A Step Forward in Realizing the Promise of Genomic Medicine for Childhood Rhabdomyosarcoma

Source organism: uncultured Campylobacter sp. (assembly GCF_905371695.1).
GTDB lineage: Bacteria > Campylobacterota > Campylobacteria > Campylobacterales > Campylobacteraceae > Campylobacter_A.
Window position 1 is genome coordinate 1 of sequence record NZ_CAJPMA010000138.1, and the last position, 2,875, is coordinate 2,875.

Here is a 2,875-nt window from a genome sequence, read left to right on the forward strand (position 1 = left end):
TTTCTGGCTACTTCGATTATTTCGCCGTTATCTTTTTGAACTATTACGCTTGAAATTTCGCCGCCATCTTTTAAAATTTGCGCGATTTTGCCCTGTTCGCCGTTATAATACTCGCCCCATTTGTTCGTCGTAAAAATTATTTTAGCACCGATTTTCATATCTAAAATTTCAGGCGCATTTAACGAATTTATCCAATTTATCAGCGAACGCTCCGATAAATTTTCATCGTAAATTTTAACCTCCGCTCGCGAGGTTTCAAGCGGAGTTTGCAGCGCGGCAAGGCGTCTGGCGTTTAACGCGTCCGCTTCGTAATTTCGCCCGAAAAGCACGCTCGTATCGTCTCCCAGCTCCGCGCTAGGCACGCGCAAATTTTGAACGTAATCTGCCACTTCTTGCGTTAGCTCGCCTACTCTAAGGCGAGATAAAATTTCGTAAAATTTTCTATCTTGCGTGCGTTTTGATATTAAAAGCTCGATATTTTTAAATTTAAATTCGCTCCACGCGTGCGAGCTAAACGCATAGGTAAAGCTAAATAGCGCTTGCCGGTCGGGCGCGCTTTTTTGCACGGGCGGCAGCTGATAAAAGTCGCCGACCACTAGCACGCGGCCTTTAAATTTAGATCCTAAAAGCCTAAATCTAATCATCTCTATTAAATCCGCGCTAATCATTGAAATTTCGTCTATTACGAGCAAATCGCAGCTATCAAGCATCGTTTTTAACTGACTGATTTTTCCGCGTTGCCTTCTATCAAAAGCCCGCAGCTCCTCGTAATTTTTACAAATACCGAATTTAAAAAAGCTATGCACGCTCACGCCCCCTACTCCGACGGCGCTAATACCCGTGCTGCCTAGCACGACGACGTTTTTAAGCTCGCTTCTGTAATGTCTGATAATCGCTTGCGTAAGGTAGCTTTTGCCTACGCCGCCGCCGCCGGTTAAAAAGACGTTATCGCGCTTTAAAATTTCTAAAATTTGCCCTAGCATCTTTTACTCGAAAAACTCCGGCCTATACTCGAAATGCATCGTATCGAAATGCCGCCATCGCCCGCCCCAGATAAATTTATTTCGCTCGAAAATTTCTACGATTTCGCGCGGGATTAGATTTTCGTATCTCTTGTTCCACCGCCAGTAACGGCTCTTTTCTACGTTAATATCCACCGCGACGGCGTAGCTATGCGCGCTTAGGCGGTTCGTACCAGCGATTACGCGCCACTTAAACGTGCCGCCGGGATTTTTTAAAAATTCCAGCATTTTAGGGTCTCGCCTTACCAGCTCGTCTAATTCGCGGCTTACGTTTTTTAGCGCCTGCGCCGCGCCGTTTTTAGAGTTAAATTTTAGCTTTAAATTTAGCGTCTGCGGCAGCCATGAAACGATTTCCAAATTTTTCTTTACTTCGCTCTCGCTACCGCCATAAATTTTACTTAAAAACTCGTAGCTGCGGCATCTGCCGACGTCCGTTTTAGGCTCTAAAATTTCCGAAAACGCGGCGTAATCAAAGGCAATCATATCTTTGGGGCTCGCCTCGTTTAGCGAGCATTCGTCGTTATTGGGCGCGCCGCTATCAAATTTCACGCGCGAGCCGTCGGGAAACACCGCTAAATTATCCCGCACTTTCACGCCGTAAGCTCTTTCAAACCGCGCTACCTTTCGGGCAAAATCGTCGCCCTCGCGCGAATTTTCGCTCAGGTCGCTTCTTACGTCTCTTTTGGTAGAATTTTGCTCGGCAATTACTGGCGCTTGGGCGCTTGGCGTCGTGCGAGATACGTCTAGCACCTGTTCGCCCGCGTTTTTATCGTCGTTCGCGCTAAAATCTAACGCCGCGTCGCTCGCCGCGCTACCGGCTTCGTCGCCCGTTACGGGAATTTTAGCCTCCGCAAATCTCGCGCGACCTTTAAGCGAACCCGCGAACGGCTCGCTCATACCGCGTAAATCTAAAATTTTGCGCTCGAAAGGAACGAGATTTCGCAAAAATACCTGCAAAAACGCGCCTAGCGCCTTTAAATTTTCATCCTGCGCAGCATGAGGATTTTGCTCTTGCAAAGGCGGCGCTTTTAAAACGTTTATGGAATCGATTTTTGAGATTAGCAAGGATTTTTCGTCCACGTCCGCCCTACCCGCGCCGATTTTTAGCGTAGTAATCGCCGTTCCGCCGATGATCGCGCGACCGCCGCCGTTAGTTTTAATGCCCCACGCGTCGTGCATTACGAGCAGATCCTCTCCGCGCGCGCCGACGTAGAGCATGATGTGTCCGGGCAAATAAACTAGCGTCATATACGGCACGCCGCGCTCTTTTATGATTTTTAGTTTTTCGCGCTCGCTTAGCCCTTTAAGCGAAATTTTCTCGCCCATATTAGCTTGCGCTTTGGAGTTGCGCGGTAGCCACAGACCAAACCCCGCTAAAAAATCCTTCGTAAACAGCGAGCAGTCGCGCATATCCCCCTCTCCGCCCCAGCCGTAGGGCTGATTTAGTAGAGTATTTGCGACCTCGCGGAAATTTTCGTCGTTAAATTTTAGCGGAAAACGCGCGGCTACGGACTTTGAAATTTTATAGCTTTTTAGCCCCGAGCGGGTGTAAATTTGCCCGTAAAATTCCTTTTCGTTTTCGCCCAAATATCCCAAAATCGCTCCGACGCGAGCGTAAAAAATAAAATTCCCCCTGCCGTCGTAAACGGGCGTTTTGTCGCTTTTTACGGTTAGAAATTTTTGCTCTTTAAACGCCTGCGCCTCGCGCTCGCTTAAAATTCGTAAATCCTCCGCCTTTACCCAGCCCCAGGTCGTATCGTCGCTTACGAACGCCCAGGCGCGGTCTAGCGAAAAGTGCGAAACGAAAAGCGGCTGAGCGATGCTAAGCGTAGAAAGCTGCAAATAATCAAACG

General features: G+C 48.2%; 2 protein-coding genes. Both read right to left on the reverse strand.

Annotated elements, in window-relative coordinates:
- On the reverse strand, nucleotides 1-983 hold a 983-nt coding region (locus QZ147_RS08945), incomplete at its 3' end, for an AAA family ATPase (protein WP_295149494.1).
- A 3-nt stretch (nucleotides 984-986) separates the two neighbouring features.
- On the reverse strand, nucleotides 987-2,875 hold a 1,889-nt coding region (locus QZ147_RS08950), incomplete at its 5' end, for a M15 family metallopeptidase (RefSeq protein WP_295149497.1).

Rhabdomyosarcoma (RMS) is a rare mesenchymal malignancy that is primarily a disease of children and adolescents with approximately 50% of patients being diagnosed in the first decade of life.1 Clinicians recognized early the value of histologic classification dividing RMS broadly into embryonal rhabdomyosarcoma (ERMS) and alveolar rhabdomyosarcoma (ARMS) subtypes with the former having a more favorable prognosis.2 The earliest known molecular finding in RMS was the loss of heterozygosity at chromosome 11p15.3 Soon after, almost 30 years ago, the discovery of the recurring translocations between chromosome 2 or 1 and chromosome 13 resulting in the fusion of the PAX3 or PAX7 gene with the FOXO1(FKHR) gene became pathognomonic of ARMS as it was seen in the majority of cases.4-6 In addition to loss of heterozygosity at 11p15 that was more frequently noted in ERMS, loss of imprinting at the same locus was noted in ARMS.7Subsequently, a smaller subset of alveolar histology that did not harbor the FOXO1 fusion was found to have a gene expression profile and a more favorable prognosis similar to ERMS.8,9 However, there was significant hesitancy for many years to classify RMS molecularly into two broad categories of FOXO1 fusion–positive (FP) or FOXO1 fusion–negative (FN) subgroups.10 It is relatively recent that sufficient data have been generated to broadly use this molecular classification together with Clinical Stage and Group.11,12 Other molecular findings described in RMS include copy number variations including gene amplifications, and point mutations culminating in a landmark report of the genomic landscape of childhood RMS13-15 and have been recently summarized.16 As such, ERMS may be considered a malignancy featured by point mutations and aneuploidy, whereas ARMS is a malignancy of gene fusions and amplifications. Pleomorphic rhabdomyosarcoma represents a third genomic form of RMS, with greater kinship to undifferentiated pleomorphic sarcoma than ERMS or ARMS.17,18 Pleomorphic rhabdomyosarcoma is found nearly exclusively in adults and is not studied in pediatric clinical trials. Over the past five decades, cooperative group trials in RMS using multiagent chemotherapy, surgery, and/or radiation therapy initially resulted in significant improvements in survival outcomes for patients with low-risk and intermediate-risk disease, whereas those with distant metastases continued to fare poorly; however, these outcomes have since plateaued.19 Given the young age of most patients with RMS and the use of radiation therapy for local tumor control, the burden of late effects of treatment in patients with RMS is immense.20,21 Molecular targeted agents have only recently been used in clinical trials in combination with classic cytotoxic chemotherapy for poor prognosis patients,22-24 and patient-specific strategies are yet to be incorporated. Traditional clinical and pathologic risk assignment results in a large majority of patients being lumped together in the Children's Oncology Group (COG) intermediate-risk group with some patient having a prognosis closer to low-risk patients and others closer to those with disseminated disease.25 Recent analysis has helped further delineate risk by incorporation of fusion status together with clinicopathologic features.26,27 In the article that accompanies this editorial, Shern et al28 report on genomic findings from 641 clinically annotated RMS patient tumor samples collected on COG, MMT, and RMS2005 trials spanning a 22-year period and analyze survival outcomes to identify additional genetic risk factors beyond FOXO1 fusion status that can potentially further refine risk stratification. Approximately 20% of samples had no known driver mutation. TP53 mutations were found at a higher incidence than previously reported and portended a poorer prognosis in both FP and FN tumors. MYOD1 mutations were restricted to FN tumors, were not limited to spindle or sclerosing histology, and were associated with a dismal prognosis. The magnitude of effect on prognosis appears to be greater for the presence of a MYOD1 rather than a TP53 mutation in FN RMS. As expected, gene amplification events involving CDK4 and MYC were observed in FP tumors, whereas RAS pathway mutations were noted in more than 50% of FN tumors. 37% of FN tumors had > 1 mutation and had a poorer prognosis compared with those with one or no candidate gene mutation in the COG cohort. The authors also propose a risk stratification incorporating MYOD1 and TP53 mutation status where any MYOD1-mutant tumor and TP53-mutant tumor irrespective of clinical features are classified as very or ultra-high risk (expected long-term failure-free survival [FFS] < 20%); stage 4, clinical group IV FN tumor with > 1 metastatic site, any stage 4, clinical group IV FP TP53 wild-type tumor, or any TP53-mutant tumor that is not low risk or very high risk as high risk (expected FFS 20 to < 40%); any stage, clinical group III nonorbit primary, FN stage 3, clinical group I or II, FN stage 4, clinical group IV with one metastatic site, FN low-risk TP53-mutant FN tumors and FP stage 1-3, clinical group I-III tumors that are TP53 wild-type as intermediate risk (FFS 60%-75%); and stage 1-2, clinical group I-II and stage 1, clinical group III orbit primary FN tumors as low risk (FFS > 85%). This collaborative effort between the COG and researchers in the United Kingdom is to be applauded as it allows for further refinement of risk stratification for RMS, hopefully leading to more precision in determining risk groups allowing for potential opportunities to affect outcomes by improving survival, decreasing morbidity, and considering targeted therapies that are more patient specific. These data have several limitations. They were generated from 470 (14.7%) of 3,184 unique patients treated on seven therapeutic trials and enhanced by 171 samples from patients enrolled on D9902, a biology study where limited therapeutic information was available. This data set should therefore be considered a convenience cohort, the deficiencies of which have been eloquently discussed previously.29 This is likely why mutations reported previously in RMS such as MTOR, ALK, SOS2, PDGFRA, BRAF, AKT, and others were not detected in this study. It may also be the reason why > 1 mutation was not associated with inferior outcomes in the United Kingdom cohort. Therapy delivered is a critical variable in determining outcome. During the time covered by the clinical trials that provided the clinically annotated tumor samples, similar risk groups had significantly different FFS particularly in ERMS/FN RMS with the caveat that the comparisons were with historical controls.30-32 ERMS and FN RMS appear to benefit from alkylator intensification by dose or duration,33-35 whereas therapy seems to be a less important variable in FP RMS.27 Paired germline testing was not performed, and therefore, the contribution of germline mutations in TP53 and other known cancer predisposition genes to outcome could not be assessed. As such, these data need to be validated prospectively and is planned for the next COG low-risk RMS trial. Nevertheless, this report opens many opportunities in addition to more precise risk stratification to be considered in improving the outcomes of patients with RMS. Given that only approximately 350 patients are diagnosed with RMS each year in the United States (US) and a similar number of patients in Western Europe, it is going to be almost impossible to conduct traditional randomized phase III clinical trials with cytotoxic chemotherapy given the number of patients needed and the duration to accrue them. Furthermore, there have been only four positive randomized clinical trials to date conducted in RMS.24,36-38 The recently formed International Soft-Tissue Sarcoma Database Consortium (INSTRuCT), a collaboration of the COG Soft-Tissue Sarcoma Committee, the European Pediatric Soft-Tissue Sarcoma Study Group, and the Cooperative Weichteilsarkom Studiengruppe ,will help immensely in the harmonization of data collection and its prospective implementation across cooperative groups for RMS clinical trials. This will result in more robust data sets to analyze for outcomes across clinical trials including providing opportunities to investigate RMS gene signatures,39,40 allowing for meaningful tools to risk stratify or assign a specific treatment. Compelling questions to be addressed in RMS include the possibility of minimizing late effects of treatment, targeting the FOXO1 fusion, targeting other genetic and epigenetic aberrations, and addressing germline mutations and tumor heterogeneity, all this while at least maintaining outcomes achieved by surgery and/or radiation and multiagent chemotherapy. There are several examples in medical oncology where molecular targeted therapy has been shown to be superior to chemotherapy including targeting epidermal growth factor receptor with gefitinib in pulmonary adenocarcinoma41 and ALK with crizotinib in anaplastic lymphoma kinase–positive lung cancer,42 encorafenib, binimetinib, and cetuximab in BRAF V600E–mutated colorectal cancer,43 and alpelisib in PIK3CA-mutated, hormone receptor–positive advanced breast cancer.44 This was achievable in part given the low progression-free survival on chemotherapy alone in these cancers. It is unclear whether simple intensification of chemotherapy may improve outcomes for patients with MYOD1- or TP53-mutated RMS. It is highly unlikely that a single or dual molecular targeted agent will prove superior to standard chemotherapy and radiation in RMS. Significant response rates and improved progression-free survival have been reported in cancers that are driven by fusions, notably tropomyosin receptor kinase fusions in both adults and children,45-47 and rearranged-during-transfection alterations in adults.48,49 However, targeting the FOXO1 fusion in RMS has been elusive thus far. A recent publication describing germline cancer predisposition variants in 615 patients with pediatric RMS found 7.3% to harbor a molecular finding consistent with a cancer predisposition including TP53, NF-1, and HRAS mutations, which were also reported as somatic mutations in RMS. The use of poly ADP-ribose polymerase inhibition has been shown to be beneficial in metastatic human epidermal growth factor receptor 2–negative breast cancer patients with BRCA mutations,50 raising the possibility of harnessing germline mutations to inform treatment of RMS patients with cancer predisposition. Targeting the BCR-ABL gene fusion in childhood Philadelphia chromosome–positive acute lymphoblastic anemia with imatinib together with standard cytotoxic chemotherapy significantly improved the survival outcomes of these poor prognosis patients.51 A similar approach targeting a genetic alteration in RMS together with standard treatment may lead to improved outcomes. Another avenue to pursue could be to target > 1 mutation when indicated. For example, combination therapy with trametinib and alpelisib may be considered in a patient whose RMS harbors an RAS and PIK3CA mutation. Finally, limiting the morbidity of late effects in patients with RMS is still worthwhile. Observation following resection of stage 1 testicular germ cell tumors is standard of care in pediatrics with a 100% salvage rate with standard chemotherapy, thus eliminating the risk of ototoxicity, pulmonary toxicity, and second malignancy in most of the stage 1 patients. Although chemotherapy is universally recommended for all patients with RMS at this time, a future consideration within the context of a clinical trial may be observation for a selected group of patients with RMS age < 10 years with stage 1, clinical group I small primary FN RMS tumors that do not harbor a deleterious genetic mutation. Given the limited number of patients diagnosed each year with RMS, the report by Shern et al28 paves the way for a possible international collaborative umbrella clinical trial in newly diagnosed patients with RMS, seeking to improve outcomes by tailoring therapy according to a genomic classification and targeting molecular alterations as feasible to improve the overall survival—a definite step forward in realizing the promise of genomic medicine for childhood RMS. © 2021 by American Society of Clinical OncologySee accompanying article doi:10.1200/JCO.20.03060 DISCLAIMERThe author is a member of the Soft Tissue Sarcoma Committee of the Children's Oncology Group (COG). This editorial is not meant to reflect the views of the COG Soft Tissue Sarcoma Committee. SUPPORTSupported by NIH/NCI 2U10CA180886-06; Associates Sarcoma Program Chair. AUTHOR'S DISCLOSURES OF POTENTIAL CONFLICTS OF INTEREST A Step Forward in Realizing the Promise of Genomic Medicine for Childhood Rhabdomyosarcoma The following represents disclosure information provided by the author of this manuscript. All relationships are considered compensated unless otherwise noted. Relationships are self-held unless noted. I = Immediate Family Member, Inst = My Institution. Relationships may not relate to the subject matter of this manuscript. For more information about ASCO’s conflict of interest policy, please refer to or Open Payments is a public database containing information reported by companies about payments made to US-licensed physicians (Open Payments). Leo Mascarenhas Consulting or Advisory Role: Bayer Speakers' Bureau: Bayer Research Funding: AstraZeneca/MedImmune, Lilly, Bayer, Loxo, Salarius Pharmaceuticals, Turning Point Therapeutics, Pfizer, Incyte, Amgen Travel, Accommodations, Expenses: Bayer, Lilly, Thermo Fisher Scientific, Salarius Pharmaceuticals Uncompensated Relationships: Children's Oncology Group Foundation, The Pablove Foundation, American Society of Pediatric Hematology/Oncology No other potential conflicts of interest were reported. REFERENCES ChooseTop of pageREFERENCES << 1.Gurney JG, Young JL, Roffers SD, et al: Soft Tissue Sarcomas. Bethesda, MD, NIH, 1999Google Scholar2.Newton WA Jr, Gehan EA, Webber BL, et al: Classification of rhabdomyosarcomas and related sarcomas. Pathologic aspects and proposal for a new classification—An Intergroup Rhabdomyosarcoma Study. 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